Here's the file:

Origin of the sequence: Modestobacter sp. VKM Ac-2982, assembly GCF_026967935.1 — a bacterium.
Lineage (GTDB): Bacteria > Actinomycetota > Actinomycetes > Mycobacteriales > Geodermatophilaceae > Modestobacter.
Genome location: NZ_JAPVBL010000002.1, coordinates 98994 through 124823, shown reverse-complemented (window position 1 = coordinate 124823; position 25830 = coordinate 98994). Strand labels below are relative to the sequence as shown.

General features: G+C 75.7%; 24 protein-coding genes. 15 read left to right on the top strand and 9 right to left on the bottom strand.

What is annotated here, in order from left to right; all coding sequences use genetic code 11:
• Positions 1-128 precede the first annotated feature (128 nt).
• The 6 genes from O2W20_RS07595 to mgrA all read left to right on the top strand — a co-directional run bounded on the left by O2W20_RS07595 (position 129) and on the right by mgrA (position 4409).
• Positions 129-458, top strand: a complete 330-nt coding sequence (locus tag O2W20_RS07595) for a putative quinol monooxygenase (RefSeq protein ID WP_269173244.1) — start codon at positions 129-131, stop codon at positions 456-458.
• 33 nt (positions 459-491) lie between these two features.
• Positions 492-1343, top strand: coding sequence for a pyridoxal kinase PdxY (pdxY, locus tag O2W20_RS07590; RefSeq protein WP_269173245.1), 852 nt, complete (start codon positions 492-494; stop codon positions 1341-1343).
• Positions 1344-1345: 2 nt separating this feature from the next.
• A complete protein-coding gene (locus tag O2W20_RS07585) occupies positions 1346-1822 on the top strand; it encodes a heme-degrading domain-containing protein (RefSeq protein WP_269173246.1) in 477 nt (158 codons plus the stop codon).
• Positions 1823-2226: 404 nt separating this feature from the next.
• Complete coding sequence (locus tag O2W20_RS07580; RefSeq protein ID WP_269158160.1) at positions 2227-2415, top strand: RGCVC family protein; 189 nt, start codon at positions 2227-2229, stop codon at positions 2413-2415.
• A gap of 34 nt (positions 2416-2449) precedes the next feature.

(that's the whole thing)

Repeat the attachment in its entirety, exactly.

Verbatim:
Origin of the sequence: Modestobacter sp. VKM Ac-2982, assembly GCF_026967935.1 — a bacterium.
Lineage (GTDB): Bacteria > Actinomycetota > Actinomycetes > Mycobacteriales > Geodermatophilaceae > Modestobacter.
Genome location: NZ_JAPVBL010000002.1, coordinates 98994 through 124823, shown reverse-complemented (window position 1 = coordinate 124823; position 25830 = coordinate 98994). Strand labels below are relative to the sequence as shown.

General features: G+C 75.7%; 24 protein-coding genes. 15 read left to right on the top strand and 9 right to left on the bottom strand.

What is annotated here, in order from left to right; all coding sequences use genetic code 11:
• Positions 1-128 precede the first annotated feature (128 nt).
• The 6 genes from O2W20_RS07595 to mgrA all read left to right on the top strand — a co-directional run bounded on the left by O2W20_RS07595 (position 129) and on the right by mgrA (position 4409).
• Positions 129-458, top strand: a complete 330-nt coding sequence (locus tag O2W20_RS07595) for a putative quinol monooxygenase (RefSeq protein ID WP_269173244.1) — start codon at positions 129-131, stop codon at positions 456-458.
• 33 nt (positions 459-491) lie between these two features.
• Positions 492-1343, top strand: coding sequence for a pyridoxal kinase PdxY (pdxY, locus tag O2W20_RS07590; RefSeq protein WP_269173245.1), 852 nt, complete (start codon positions 492-494; stop codon positions 1341-1343).
• Positions 1344-1345: 2 nt separating this feature from the next.
• A complete protein-coding gene (locus tag O2W20_RS07585) occupies positions 1346-1822 on the top strand; it encodes a heme-degrading domain-containing protein (RefSeq protein WP_269173246.1) in 477 nt (158 codons plus the stop codon).
• Positions 1823-2226: 404 nt separating this feature from the next.
• Complete coding sequence (locus tag O2W20_RS07580; RefSeq protein ID WP_269158160.1) at positions 2227-2415, top strand: RGCVC family protein; 189 nt, start codon at positions 2227-2229, stop codon at positions 2413-2415.
• A gap of 34 nt (positions 2416-2449) precedes the next feature.